[5] See C. T. Loo's invoice, issued by the New York gallery, dated December 29, 1938, copy in object file. The object is listed in the invoice as "Bronze sacral vessel of the type tui. Chinese, Chou." Loo stated at the time of the purchase that he had acquired the vessel in China, see John E. Lodge's curatorial remark, 1939, in object file. Lodge noted that Loo "said that he had got it [the vessel] in China and this could be true. In 1935, however, Karlgren published … an inscribed kuei belonging to Rittergutsbesitzer H. G. Oeder (of Priemern, Seehausen, Altmark, Germany) which, as nearly as I can tell from the reproduction, is almost certainly this one,--- my only serious doubt, indeed, arising from the negative evidence of Karlgren's failure to read the second character in the inscription." In July 2000, the Freer Gallery of Art received a claim asserting that the heirs of Rosa and Jakob Oppenheimer were the rightful owners of the vessel. With the cooperation and assistance of the family, the Smithsonian researched the history of the vessel and discovered that it had been sold in the auction in Berlin in 1935. In November 2002, the Oppenheimer heirs and the Smithsonian Institution reached an agreement regarding the ownership of the vessel by which it remains in the museum collection.

Previous Owner(s)

C.T. Loo & Company active 1908-1950
Mr. Hans Georg Oeder died 1937
Otto Burchard & Co., Inc.

Published References
  • Dr. John Alexander Pope, Mr. R.J. Gettens, James Cahill, Noel Barnard. The Freer Chinese Bronzes. Oriental Studies Series, vol. 1, no. 7 Washington. cat. 63, p. 351.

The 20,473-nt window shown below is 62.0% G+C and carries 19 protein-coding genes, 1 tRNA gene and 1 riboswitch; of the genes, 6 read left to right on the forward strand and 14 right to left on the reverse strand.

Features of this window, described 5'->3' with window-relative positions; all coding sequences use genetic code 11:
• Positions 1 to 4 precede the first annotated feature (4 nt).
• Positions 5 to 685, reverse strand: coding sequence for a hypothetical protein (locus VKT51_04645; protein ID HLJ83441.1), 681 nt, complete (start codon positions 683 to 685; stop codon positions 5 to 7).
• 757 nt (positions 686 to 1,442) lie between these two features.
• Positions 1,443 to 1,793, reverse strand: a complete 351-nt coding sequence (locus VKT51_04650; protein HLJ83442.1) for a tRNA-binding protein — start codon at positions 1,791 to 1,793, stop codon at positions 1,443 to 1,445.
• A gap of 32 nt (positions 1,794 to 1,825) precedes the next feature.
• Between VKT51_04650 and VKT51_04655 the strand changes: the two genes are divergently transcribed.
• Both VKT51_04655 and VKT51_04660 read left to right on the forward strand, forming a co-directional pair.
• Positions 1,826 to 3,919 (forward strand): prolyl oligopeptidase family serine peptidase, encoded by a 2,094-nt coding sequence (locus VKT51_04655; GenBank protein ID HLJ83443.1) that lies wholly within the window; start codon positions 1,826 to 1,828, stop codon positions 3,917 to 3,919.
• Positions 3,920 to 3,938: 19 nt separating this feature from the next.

• compiled by the staff of the Freer Gallery of Art. A Descriptive and Illustrative Catalogue of Chinese Bronzes: Acquired During the Administration of John Ellerton Lodge. Oriental Studies Series, no. 3 Washington, 1946. p. 5-7, 40-41, pls. 19-20.
  • Grace Dunham Guest A.G. Wenley. Annotated Outlines of the History of Chinese Arts. Washington, 1949. p. 3.
  • Chen Mengjia. Yin Zhou qing tong qi fen lei tu lu (Yin-Chou ch'ing t'ung ch'i fen lei t'u lu). 2 vols., Dongjing. A 221.
  • Chin wen tsung chi. Taipei. p. 1238.
  • Eleanor von Erdberg Consten. Kunst und Religion in Indien, China, und Japan. Geisteswissenschaften Heft 120 Cologne. pl. 1.
  • Keng Jung Chang Wei. Yin Chou ch'ing t'ung ch'i t'ung lun (A Survey of Shang-Chou Bronzes). Peking. cat. 50.
  • Bernhard Karlgren. Some New Bronzes in the Museum of Far Eastern Antiquities. no. 24 Stockholm. fig. 55.
  • Bernhard Karlgren. Yin and Chou in Chinese Bronzes. no. 8, 1955 article reprint. Stockholm. p. 84, pl. 12, E40.
  • Martin Feddersen. Chinesisches Kunstgewerbe. Berlin. p. 100, pl. 85.
  • S. H. Minkenhof. An Early Chinese Bronze Mask. no. 29 The Netherlands, April 1950. p. 20, fig. 9.
  • Robert Poor. Two Recently Excavated Chinese Bronzes. vol. 24, no. 1, Spring 1978. pp. 70-78, fig. 5.
  • Shang Chou chin wen shi ch'eng. multi-vol., Taipei. cat. 2564.
  • Osvald Siren. Kinas Konst Under Tre Artusenden. 2 vols., Stockholm, 1942-1943. pls. 4, 6.
  • Smithsonian Institution. Annual Report of the Board of Regents of the Smithsonian Institution, 1939. Washington, 1939-1940. pl. 1, top.
  • Charles D. Weber. Chinese Pictorial Bronze Vessels of the Late Chou Period, Part III (of IV). vol. 29, no. 2/3 Washington and Zurich. pp. 115-174, figs. 38.20.
  • The Dealer and the Museum: C.T. Loo (1880-1957), the Freer Gallery of Art, and the American Asian Market in the 1930s and 1940s. .
Collection Area(s)
Chinese Art
Web Resources
Google Cultural Institute
Rights Statement

Copyright with museum